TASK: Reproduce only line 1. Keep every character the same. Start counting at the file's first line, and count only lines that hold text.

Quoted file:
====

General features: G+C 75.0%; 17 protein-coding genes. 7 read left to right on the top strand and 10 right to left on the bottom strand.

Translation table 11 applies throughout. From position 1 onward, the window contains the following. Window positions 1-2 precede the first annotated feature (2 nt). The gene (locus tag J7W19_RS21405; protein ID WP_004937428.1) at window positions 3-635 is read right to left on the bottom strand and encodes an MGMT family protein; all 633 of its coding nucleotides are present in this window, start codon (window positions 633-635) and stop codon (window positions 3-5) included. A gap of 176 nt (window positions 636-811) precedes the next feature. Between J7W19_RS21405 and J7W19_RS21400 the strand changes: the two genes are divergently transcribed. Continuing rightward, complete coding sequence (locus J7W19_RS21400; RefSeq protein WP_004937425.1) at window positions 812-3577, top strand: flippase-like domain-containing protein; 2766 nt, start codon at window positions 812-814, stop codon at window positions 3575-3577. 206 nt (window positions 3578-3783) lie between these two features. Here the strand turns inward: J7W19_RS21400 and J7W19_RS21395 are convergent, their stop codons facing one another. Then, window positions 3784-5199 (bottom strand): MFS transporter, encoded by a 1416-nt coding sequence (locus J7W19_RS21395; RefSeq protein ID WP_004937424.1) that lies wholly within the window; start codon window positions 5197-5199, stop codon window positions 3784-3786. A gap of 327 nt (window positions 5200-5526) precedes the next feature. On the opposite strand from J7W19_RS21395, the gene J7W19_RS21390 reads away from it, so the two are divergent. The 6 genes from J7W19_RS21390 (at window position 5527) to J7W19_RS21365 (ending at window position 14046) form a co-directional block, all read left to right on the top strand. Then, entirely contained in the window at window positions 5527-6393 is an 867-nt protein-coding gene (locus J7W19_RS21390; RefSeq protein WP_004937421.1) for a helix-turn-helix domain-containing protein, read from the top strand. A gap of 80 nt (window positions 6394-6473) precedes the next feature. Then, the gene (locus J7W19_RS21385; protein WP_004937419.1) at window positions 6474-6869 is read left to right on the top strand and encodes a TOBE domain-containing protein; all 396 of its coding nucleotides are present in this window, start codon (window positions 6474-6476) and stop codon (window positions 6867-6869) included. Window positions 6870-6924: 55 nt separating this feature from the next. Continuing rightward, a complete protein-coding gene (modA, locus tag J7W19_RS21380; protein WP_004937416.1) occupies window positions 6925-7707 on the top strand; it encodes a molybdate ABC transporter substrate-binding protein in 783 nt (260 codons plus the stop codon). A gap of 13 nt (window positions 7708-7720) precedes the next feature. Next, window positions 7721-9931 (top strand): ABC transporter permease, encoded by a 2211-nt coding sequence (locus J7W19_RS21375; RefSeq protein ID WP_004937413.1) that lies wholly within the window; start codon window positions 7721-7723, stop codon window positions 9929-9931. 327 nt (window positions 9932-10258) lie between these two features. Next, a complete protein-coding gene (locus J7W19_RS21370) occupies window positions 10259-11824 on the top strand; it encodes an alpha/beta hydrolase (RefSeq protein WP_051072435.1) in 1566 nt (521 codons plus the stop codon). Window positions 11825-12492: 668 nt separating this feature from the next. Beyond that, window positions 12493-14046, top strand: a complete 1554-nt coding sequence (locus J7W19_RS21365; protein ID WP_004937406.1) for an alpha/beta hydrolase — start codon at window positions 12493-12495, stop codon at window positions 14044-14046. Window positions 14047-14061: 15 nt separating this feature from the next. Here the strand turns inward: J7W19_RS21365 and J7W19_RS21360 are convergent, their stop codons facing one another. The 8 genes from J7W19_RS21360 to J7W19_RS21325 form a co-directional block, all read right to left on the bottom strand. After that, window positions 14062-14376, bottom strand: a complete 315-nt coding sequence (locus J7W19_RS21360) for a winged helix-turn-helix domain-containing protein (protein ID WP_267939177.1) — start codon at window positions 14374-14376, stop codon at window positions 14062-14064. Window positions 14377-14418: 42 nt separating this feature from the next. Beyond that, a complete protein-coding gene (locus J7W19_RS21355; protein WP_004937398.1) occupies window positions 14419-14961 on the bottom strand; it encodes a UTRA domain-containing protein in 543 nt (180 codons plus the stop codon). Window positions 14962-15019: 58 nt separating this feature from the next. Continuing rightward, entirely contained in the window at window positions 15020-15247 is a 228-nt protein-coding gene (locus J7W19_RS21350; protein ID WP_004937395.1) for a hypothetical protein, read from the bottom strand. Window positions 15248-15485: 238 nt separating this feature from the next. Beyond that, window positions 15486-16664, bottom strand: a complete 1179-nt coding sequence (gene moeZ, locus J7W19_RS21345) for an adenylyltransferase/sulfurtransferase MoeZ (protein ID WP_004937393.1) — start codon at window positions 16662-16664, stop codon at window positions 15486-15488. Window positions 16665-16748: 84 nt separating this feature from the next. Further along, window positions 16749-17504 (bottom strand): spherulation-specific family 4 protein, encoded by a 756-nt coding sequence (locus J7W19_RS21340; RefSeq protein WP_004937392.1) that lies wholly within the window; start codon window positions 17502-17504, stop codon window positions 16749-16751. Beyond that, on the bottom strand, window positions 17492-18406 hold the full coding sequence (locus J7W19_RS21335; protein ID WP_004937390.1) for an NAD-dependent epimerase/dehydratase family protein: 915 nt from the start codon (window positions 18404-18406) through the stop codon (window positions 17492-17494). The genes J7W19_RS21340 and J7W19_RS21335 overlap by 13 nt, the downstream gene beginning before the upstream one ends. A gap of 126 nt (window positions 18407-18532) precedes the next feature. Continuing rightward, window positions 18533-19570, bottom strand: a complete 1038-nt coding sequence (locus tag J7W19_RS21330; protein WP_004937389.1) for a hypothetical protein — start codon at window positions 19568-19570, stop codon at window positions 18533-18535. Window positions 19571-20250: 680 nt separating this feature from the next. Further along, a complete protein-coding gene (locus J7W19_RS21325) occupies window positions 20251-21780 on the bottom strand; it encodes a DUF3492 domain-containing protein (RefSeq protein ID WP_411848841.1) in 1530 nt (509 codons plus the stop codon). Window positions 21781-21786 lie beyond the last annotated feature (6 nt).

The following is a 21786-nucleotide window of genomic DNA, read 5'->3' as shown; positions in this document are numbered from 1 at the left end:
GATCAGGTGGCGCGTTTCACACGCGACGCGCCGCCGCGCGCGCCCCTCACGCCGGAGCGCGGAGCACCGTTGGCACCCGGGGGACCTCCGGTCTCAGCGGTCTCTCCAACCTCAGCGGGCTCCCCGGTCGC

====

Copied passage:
General features: G+C 75.0%; 17 protein-coding genes. 7 read left to right on the top strand and 10 right to left on the bottom strand.